Montpelier Peony by Andrea Beltran

“Poetry makes nothing happen.” – Auden

This line is taken from this poem.

Don Share shares an illuminating discussion on this line here

This is just for fun. Having fun is important. I’m interested in responses to this line. Or to the words in this line. Or non-responses. Or translations. Or photos. Or videos. I hope you’ll share.



4 thoughts on “Respond

  1. I’ll take the somewhat Buddhist/physics approach. Most of everything is nothing; most of the world is the space between matter, that space defined by attraction and speed and perception. A whole lot of nothing to most of us who see a chair and sit down on it, and rest our assumptions on such matters. Poetry, at least to me, slows things down and gives us a glimpse into all the nothing that his happening and engulfing or rather small somethings. That’s how it works for me, both as a reader of poetry and a writer of poetry.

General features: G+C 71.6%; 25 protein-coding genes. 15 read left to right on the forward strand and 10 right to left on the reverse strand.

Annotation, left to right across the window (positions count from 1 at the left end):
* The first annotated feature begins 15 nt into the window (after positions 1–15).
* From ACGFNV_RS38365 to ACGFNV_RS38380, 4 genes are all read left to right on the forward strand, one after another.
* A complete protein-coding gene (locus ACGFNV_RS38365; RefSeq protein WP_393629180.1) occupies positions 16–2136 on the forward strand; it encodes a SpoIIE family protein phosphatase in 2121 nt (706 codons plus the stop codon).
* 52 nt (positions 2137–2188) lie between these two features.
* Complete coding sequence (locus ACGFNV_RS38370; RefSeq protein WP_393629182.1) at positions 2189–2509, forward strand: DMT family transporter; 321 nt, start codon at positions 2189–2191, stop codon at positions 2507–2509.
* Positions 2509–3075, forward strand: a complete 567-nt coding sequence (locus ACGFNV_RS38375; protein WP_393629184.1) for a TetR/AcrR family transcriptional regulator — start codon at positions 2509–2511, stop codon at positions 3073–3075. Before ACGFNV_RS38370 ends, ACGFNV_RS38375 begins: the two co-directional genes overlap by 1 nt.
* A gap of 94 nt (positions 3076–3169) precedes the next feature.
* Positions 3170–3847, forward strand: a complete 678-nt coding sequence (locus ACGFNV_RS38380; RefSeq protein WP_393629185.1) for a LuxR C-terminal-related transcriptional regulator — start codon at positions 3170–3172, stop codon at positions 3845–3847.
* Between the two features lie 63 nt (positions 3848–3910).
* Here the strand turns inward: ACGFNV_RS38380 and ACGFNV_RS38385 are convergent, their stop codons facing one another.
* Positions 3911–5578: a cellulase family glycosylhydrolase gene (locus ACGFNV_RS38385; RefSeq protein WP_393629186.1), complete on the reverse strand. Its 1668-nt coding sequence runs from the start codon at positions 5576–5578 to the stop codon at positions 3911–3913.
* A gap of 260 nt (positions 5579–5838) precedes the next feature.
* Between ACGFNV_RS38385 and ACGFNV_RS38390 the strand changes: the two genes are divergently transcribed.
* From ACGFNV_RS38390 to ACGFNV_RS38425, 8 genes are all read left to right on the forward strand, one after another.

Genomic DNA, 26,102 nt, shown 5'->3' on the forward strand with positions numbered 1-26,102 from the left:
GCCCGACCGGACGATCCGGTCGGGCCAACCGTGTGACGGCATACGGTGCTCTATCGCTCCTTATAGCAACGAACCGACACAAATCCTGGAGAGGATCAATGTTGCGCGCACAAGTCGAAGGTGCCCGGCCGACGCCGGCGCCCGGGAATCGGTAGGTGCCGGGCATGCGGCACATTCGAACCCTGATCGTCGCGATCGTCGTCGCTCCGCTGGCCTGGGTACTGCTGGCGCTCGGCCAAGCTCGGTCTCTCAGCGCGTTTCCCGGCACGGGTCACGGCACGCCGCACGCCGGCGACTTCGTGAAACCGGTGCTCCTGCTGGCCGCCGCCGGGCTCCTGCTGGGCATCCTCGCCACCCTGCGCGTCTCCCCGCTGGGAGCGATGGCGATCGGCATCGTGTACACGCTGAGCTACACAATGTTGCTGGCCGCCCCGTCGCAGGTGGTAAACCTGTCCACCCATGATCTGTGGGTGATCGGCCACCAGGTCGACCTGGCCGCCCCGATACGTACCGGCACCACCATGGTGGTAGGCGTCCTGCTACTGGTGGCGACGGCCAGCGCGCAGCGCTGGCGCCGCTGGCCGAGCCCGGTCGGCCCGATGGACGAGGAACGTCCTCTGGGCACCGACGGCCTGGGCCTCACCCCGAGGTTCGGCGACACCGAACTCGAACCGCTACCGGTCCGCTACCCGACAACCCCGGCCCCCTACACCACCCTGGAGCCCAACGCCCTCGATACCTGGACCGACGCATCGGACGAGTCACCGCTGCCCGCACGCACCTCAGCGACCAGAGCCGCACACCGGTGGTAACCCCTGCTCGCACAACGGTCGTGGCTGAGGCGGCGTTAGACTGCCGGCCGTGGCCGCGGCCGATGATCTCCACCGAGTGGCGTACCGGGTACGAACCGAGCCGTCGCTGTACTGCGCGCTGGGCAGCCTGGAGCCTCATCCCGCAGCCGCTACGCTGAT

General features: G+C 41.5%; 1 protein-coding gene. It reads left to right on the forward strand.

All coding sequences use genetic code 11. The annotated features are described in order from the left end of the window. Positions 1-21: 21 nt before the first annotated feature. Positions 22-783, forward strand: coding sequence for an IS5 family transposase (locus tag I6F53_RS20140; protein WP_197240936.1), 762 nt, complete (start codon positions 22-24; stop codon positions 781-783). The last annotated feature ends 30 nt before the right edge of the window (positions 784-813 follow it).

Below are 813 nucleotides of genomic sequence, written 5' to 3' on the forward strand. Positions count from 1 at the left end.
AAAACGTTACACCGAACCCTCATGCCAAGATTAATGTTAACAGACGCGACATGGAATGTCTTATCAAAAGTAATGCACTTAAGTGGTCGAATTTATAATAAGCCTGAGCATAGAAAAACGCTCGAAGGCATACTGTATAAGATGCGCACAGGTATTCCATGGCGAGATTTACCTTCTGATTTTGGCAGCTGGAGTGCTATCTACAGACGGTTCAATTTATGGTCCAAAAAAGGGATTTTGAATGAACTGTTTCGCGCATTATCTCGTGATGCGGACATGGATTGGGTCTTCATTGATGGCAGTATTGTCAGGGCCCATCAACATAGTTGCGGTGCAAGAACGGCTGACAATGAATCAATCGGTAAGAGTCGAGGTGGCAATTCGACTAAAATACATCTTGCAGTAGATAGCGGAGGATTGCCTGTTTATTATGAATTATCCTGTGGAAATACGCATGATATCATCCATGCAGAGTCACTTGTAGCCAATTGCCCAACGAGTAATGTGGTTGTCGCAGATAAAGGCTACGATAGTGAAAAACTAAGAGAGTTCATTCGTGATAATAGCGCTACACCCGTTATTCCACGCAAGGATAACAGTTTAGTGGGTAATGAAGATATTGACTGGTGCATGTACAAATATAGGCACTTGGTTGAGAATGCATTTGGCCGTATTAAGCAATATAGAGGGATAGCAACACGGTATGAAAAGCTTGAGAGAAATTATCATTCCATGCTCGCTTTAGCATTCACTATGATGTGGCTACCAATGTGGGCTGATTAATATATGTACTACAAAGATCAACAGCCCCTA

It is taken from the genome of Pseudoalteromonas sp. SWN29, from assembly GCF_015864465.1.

Thanks for posting the Auden quotation–I had not read that poem before and very much enjoyed it.

    • Thanks for sharing, Jeff. It’s the small things that really are the big things, just like your taking time time to read and comment.

  2. As Share points out in his fine essay, the line is written in a poem itself. It’s the kind of provocation every poet finds him/herself using as we move downward to the poem’s end and its “explosion into meaning.” One line or another is a trick of the unconscious, like a dream.

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